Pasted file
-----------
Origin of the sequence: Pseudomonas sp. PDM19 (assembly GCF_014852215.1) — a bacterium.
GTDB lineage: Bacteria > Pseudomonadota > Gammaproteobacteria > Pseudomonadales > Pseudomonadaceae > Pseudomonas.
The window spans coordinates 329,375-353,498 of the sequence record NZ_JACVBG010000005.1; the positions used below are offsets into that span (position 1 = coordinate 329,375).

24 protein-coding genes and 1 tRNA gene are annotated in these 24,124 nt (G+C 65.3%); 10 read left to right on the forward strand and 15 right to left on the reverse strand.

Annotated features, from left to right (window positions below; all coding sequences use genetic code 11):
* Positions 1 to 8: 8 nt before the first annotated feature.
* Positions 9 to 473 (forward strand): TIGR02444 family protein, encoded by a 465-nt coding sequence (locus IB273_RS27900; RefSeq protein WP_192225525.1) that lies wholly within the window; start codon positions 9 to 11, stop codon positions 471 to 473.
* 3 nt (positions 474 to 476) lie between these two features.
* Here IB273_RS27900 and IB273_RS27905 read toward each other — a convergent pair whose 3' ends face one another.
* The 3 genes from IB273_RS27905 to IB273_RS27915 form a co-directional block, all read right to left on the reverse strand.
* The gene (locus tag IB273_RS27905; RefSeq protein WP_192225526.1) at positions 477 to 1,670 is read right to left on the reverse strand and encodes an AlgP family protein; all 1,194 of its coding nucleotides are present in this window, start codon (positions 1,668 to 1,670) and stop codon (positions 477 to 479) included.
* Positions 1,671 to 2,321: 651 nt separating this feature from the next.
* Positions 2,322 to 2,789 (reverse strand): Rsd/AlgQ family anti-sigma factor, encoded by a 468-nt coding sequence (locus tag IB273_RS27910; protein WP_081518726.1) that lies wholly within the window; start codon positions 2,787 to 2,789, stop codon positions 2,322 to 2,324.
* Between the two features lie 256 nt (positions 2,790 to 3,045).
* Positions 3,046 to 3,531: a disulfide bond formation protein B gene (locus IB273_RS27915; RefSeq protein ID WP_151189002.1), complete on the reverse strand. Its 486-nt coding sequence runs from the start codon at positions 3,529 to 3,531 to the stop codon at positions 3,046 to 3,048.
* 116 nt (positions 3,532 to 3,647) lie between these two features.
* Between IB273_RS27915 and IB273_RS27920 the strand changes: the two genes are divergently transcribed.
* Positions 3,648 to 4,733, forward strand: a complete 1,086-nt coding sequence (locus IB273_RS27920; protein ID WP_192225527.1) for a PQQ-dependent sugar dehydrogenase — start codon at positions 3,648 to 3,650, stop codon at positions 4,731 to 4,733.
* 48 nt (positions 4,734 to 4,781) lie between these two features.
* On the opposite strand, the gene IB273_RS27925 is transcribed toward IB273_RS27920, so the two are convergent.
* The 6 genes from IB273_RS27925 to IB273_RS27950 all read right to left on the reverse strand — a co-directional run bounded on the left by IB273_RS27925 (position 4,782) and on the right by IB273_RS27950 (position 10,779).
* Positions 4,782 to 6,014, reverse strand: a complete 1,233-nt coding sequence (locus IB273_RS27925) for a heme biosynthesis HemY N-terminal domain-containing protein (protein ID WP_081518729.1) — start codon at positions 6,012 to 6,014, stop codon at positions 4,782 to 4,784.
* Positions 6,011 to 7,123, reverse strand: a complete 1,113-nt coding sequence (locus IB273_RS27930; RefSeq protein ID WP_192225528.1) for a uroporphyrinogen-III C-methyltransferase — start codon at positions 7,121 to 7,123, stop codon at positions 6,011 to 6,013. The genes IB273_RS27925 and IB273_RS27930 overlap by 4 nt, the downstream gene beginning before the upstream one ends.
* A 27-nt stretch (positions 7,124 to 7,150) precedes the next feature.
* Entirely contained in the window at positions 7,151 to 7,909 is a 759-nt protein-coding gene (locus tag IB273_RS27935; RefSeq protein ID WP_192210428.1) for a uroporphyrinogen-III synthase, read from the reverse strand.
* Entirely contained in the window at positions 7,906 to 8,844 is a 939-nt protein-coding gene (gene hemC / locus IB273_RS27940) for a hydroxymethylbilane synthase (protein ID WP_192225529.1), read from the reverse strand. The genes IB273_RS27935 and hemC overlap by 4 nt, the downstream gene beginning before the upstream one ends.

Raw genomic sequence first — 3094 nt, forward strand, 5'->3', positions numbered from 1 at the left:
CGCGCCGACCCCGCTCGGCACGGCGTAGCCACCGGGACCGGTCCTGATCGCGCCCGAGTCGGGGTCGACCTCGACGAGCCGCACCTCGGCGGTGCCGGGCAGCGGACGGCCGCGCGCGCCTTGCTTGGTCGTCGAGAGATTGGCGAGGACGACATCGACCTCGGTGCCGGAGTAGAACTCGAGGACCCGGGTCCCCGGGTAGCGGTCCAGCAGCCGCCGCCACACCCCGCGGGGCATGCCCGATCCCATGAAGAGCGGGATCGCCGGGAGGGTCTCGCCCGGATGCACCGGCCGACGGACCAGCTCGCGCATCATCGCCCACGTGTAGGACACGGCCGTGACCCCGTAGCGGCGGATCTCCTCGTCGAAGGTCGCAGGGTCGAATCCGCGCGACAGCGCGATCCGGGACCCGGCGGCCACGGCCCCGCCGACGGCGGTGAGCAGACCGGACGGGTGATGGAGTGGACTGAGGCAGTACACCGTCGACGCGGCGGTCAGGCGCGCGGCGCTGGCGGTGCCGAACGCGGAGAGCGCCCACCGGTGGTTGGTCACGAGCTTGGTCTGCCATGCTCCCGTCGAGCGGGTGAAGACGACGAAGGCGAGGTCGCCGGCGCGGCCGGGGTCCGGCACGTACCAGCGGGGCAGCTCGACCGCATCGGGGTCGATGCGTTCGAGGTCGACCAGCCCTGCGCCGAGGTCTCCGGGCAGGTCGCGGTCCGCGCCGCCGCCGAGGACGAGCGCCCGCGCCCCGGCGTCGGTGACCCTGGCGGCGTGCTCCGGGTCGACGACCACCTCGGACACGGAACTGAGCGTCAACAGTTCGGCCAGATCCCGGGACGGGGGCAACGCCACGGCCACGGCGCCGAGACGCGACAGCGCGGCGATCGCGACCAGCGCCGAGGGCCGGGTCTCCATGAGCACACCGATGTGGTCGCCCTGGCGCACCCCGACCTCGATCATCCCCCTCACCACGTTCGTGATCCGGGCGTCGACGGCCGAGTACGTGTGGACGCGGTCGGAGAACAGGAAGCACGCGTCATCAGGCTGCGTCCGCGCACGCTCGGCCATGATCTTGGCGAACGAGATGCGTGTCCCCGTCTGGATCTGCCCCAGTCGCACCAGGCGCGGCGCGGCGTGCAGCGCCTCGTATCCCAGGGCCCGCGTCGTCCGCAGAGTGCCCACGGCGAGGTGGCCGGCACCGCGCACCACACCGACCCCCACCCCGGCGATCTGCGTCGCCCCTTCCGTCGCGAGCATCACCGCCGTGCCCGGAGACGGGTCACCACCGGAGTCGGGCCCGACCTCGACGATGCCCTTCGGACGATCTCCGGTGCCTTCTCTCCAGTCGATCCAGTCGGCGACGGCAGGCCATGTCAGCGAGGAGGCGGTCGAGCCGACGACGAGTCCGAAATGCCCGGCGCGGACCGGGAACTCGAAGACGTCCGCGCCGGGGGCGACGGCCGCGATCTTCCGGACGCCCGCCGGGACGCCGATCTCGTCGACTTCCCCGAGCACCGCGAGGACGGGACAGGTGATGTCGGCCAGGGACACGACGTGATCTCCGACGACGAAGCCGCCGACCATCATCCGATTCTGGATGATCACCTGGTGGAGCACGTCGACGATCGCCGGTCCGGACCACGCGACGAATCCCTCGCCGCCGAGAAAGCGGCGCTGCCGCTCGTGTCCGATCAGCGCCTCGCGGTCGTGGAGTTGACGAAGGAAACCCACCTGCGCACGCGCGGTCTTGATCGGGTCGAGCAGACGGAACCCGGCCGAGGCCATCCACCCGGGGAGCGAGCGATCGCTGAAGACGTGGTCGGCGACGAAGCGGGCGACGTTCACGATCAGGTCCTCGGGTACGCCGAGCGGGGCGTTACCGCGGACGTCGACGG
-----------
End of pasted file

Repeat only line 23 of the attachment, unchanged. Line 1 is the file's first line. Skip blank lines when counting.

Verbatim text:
* Positions 6,011 to 7,123, reverse strand: a complete 1,113-nt coding sequence (locus IB273_RS27930; RefSeq protein ID WP_192225528.1) for a uroporphyrinogen-III C-methyltransferase — start codon at positions 7,121 to 7,123, stop codon at positions 6,011 to 6,013. The genes IB273_RS27925 and IB273_RS27930 overlap by 4 nt, the downstream gene beginning before the upstream one ends.